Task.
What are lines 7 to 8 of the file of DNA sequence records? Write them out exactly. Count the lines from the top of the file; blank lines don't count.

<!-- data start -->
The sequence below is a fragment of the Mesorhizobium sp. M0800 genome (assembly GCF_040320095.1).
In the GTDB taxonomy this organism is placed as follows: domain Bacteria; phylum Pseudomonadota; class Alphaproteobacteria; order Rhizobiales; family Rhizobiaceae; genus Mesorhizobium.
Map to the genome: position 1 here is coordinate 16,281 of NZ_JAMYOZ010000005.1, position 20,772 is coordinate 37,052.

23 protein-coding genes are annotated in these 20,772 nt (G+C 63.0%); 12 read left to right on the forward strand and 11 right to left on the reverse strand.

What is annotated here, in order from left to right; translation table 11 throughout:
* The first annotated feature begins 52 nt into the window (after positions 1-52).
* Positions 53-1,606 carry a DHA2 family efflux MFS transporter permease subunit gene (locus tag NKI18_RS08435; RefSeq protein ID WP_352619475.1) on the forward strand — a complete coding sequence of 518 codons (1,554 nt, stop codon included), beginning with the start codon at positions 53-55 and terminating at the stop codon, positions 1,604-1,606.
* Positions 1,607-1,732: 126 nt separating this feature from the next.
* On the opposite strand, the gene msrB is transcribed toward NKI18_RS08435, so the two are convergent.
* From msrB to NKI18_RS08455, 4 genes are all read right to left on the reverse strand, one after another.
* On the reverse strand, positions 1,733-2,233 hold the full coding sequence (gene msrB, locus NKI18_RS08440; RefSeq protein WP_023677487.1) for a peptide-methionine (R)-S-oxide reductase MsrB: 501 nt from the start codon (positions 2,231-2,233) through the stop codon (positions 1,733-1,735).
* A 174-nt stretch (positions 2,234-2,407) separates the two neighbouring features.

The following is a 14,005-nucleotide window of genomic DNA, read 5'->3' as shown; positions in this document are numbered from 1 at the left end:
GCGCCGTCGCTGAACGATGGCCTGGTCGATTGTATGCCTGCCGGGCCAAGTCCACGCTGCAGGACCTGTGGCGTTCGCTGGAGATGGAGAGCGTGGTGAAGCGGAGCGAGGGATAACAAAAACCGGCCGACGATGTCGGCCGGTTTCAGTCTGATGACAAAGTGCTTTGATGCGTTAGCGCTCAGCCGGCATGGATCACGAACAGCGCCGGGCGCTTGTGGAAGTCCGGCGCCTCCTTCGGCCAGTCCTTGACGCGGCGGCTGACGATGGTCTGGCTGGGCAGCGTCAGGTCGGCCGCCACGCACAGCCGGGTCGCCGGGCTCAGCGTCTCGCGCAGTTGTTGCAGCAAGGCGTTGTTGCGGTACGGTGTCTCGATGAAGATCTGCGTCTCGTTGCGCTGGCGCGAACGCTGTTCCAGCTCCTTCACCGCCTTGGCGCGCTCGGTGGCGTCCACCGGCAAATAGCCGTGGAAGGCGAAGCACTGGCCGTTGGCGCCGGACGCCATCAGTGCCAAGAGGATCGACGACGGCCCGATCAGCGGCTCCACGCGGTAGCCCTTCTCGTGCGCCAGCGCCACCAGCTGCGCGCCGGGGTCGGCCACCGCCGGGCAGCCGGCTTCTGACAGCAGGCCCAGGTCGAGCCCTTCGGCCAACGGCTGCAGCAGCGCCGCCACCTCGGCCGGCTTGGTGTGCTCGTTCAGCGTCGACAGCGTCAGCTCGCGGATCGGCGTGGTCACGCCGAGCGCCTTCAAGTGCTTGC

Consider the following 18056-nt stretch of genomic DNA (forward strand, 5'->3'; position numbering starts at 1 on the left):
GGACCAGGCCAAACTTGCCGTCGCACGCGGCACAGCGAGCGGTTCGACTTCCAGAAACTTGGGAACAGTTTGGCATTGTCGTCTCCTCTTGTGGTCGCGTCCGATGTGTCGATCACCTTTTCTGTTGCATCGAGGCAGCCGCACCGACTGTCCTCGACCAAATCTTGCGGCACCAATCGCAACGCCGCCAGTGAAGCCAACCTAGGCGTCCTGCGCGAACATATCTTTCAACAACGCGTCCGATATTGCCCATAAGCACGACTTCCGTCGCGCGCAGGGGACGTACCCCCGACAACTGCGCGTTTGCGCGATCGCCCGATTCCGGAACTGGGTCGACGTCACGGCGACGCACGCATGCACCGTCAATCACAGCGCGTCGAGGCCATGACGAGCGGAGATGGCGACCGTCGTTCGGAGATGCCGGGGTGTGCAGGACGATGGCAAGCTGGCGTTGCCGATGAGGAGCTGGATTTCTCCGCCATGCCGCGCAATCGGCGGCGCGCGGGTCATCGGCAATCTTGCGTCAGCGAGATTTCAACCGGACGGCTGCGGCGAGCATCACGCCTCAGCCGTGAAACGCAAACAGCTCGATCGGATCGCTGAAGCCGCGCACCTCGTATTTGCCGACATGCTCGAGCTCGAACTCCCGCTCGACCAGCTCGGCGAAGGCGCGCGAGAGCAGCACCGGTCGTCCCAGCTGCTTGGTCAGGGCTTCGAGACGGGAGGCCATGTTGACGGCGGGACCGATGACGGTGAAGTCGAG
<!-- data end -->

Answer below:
* Positions 53-1,606 carry a DHA2 family efflux MFS transporter permease subunit gene (locus tag NKI18_RS08435; RefSeq protein ID WP_352619475.1) on the forward strand — a complete coding sequence of 518 codons (1,554 nt, stop codon included), beginning with the start codon at positions 53-55 and terminating at the stop codon, positions 1,604-1,606.
* Positions 1,607-1,732: 126 nt separating this feature from the next.